The boys (I guess I should say men but I got into the habit of saying the boys) do the baling: Mr. Ferrero Rocher, his two brothers, and a brother-in-law. Baling is typically done 1 – 3 days after raking depending on the heat. For this first crop they’d start baling around 3am because of the dew, bale two pivots, and get done about 8 or 9 in the morning. They’d come home for breakfast, a quick 1/2 hour nap then back out to haul hay until about 4pm. The rest of the evening was spent servicing the balers, turning on pivots in the cleared fields, other mechanic work then home for dinner and bed hopefully by 8pm so they wouldn’t fall asleep when baling in the middle of the night. Mr. Ferrero Rocher particularly likes to listen to old time radio shows on his Ipod to keep him awake. The Six Shooter with Jimmy Stewart, Dragnet, and Sherlock Holmes are his favorite.
As you’ll see in this video we use one ton balers. We started using them about 14-15 years ago when ton bales were worth more than regular sized small bales. Usually only those with a couple of horses or cows want small bales. Ton bales measure 4′ x 4′ x 8′.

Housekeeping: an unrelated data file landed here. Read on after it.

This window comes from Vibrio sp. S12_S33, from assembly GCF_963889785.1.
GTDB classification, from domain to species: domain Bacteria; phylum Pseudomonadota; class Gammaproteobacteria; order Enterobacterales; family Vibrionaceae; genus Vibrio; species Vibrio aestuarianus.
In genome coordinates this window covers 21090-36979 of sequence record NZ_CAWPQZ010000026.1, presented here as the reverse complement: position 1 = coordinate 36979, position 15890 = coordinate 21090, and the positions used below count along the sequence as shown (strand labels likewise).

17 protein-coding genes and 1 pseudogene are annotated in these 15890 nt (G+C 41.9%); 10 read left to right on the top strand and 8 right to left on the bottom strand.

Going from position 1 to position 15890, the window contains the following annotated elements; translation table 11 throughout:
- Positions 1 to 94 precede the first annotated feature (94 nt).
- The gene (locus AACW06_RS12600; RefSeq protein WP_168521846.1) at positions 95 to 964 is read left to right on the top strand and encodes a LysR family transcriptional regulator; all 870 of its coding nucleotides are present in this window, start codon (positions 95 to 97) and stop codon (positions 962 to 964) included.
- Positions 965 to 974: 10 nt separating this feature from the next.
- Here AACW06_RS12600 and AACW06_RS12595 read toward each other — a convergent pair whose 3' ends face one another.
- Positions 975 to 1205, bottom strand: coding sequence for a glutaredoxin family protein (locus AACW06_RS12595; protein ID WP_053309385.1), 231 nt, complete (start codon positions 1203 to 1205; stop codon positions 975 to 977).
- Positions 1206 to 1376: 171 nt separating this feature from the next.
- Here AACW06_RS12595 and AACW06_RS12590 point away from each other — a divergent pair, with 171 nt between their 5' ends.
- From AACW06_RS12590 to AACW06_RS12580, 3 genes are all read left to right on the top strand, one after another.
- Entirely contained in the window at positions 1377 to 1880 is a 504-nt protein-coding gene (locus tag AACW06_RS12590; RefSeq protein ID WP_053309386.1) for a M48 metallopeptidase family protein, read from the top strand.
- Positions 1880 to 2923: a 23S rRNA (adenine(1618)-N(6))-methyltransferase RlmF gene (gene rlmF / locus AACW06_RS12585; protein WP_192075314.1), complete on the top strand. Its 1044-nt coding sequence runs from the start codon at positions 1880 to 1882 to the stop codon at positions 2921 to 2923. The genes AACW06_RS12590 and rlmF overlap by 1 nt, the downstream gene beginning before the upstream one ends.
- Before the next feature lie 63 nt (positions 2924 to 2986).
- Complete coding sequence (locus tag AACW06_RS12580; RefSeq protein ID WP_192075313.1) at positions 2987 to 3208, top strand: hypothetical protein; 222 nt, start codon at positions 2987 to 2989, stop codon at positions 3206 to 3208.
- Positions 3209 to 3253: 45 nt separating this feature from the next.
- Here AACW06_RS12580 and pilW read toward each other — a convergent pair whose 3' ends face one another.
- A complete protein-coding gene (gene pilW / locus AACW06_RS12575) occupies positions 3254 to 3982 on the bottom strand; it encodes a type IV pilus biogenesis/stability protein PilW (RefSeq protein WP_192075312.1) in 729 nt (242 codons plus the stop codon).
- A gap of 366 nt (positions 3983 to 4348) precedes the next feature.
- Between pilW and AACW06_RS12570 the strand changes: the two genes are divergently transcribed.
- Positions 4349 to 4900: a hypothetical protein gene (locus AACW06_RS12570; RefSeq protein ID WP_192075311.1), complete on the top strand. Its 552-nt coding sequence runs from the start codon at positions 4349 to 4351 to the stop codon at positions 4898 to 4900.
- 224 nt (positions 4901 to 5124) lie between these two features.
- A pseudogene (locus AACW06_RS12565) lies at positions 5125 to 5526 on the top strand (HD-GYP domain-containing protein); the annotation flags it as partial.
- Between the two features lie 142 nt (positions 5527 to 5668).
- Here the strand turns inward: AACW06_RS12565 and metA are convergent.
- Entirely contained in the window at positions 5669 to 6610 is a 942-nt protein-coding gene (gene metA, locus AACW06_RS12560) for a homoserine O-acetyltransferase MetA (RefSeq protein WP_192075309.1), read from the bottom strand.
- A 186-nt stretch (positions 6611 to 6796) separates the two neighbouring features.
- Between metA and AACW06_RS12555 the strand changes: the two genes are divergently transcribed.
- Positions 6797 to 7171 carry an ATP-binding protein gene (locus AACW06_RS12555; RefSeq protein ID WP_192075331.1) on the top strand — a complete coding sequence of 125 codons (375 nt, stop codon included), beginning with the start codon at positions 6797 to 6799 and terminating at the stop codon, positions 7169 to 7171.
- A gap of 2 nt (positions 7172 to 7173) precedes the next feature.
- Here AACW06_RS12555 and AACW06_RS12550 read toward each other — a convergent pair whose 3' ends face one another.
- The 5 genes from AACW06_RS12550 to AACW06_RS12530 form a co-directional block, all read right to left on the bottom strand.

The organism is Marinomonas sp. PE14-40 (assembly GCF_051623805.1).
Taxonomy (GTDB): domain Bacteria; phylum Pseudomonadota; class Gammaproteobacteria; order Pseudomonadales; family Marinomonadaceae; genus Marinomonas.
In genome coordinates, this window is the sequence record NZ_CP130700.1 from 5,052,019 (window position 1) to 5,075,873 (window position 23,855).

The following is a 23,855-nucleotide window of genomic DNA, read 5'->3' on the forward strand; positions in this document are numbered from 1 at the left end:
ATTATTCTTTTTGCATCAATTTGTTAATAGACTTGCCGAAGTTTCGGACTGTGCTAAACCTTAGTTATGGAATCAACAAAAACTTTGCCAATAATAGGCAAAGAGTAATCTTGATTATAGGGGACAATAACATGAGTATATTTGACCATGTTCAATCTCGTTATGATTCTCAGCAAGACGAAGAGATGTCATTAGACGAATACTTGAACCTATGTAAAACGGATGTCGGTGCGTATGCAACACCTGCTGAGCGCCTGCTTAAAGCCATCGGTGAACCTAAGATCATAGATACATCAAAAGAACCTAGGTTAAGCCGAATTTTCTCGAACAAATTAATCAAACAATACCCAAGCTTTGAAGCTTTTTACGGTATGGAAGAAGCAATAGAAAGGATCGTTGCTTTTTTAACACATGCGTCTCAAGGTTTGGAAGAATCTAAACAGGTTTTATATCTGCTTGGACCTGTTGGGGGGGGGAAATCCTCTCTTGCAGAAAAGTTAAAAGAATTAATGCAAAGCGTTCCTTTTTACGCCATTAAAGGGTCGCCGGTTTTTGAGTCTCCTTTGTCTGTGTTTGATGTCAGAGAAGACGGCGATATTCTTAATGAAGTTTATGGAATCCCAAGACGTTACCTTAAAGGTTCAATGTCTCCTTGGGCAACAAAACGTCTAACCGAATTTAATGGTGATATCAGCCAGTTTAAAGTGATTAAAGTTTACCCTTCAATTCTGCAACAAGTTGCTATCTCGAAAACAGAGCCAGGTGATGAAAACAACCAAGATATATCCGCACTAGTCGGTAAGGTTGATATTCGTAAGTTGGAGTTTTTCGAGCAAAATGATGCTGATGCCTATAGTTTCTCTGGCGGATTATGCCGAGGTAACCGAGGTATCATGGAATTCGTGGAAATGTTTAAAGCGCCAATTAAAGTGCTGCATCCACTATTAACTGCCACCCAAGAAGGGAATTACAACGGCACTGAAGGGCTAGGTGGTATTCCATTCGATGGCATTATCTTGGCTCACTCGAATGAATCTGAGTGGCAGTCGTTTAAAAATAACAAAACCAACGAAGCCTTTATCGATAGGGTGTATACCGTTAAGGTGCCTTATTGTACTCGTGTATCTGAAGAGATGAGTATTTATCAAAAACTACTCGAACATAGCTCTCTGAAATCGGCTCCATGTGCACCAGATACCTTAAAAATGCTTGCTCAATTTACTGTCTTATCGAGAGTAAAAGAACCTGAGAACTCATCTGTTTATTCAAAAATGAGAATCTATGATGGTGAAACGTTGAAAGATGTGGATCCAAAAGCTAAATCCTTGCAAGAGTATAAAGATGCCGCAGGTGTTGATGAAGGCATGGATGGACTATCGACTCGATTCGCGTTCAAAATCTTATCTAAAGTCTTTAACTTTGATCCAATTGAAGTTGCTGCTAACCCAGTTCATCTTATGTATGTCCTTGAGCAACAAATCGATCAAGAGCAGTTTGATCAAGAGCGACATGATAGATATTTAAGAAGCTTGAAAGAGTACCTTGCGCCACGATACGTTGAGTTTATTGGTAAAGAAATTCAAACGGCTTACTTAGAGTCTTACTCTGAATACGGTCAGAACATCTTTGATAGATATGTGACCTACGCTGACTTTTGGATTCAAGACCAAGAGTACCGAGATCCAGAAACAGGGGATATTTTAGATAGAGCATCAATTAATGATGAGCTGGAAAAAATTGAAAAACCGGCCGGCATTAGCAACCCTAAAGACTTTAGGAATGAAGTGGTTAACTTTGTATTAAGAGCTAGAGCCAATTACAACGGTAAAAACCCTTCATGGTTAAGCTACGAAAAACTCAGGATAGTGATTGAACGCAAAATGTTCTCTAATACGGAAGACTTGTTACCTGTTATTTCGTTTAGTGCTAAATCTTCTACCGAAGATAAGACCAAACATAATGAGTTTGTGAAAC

The tractors are driven right over the top of the hay with the wheels straddling the windrows. What is unusual about this video is the rakers are out right ahead of the balers. This field was raked on a Friday morning. Then Saturday afternoon huge gusts of wind tore through wrecking havoc on the windrows. It really looked terrible. We don’t work on Sundays, well at least we try not to, you know keep the Sabbath day holy, but were very tempted to because the dew was perfect for raking the hay back into windrows for the balers. Monday morning at 3 am all the raking and baling crews were out trying to finish up the last of first crop.
This next video just shows what the boys see while driving their tractors when baling. You’ll see the hay being picked up into the baler. You’ll also hear Mr. FR speak at the end.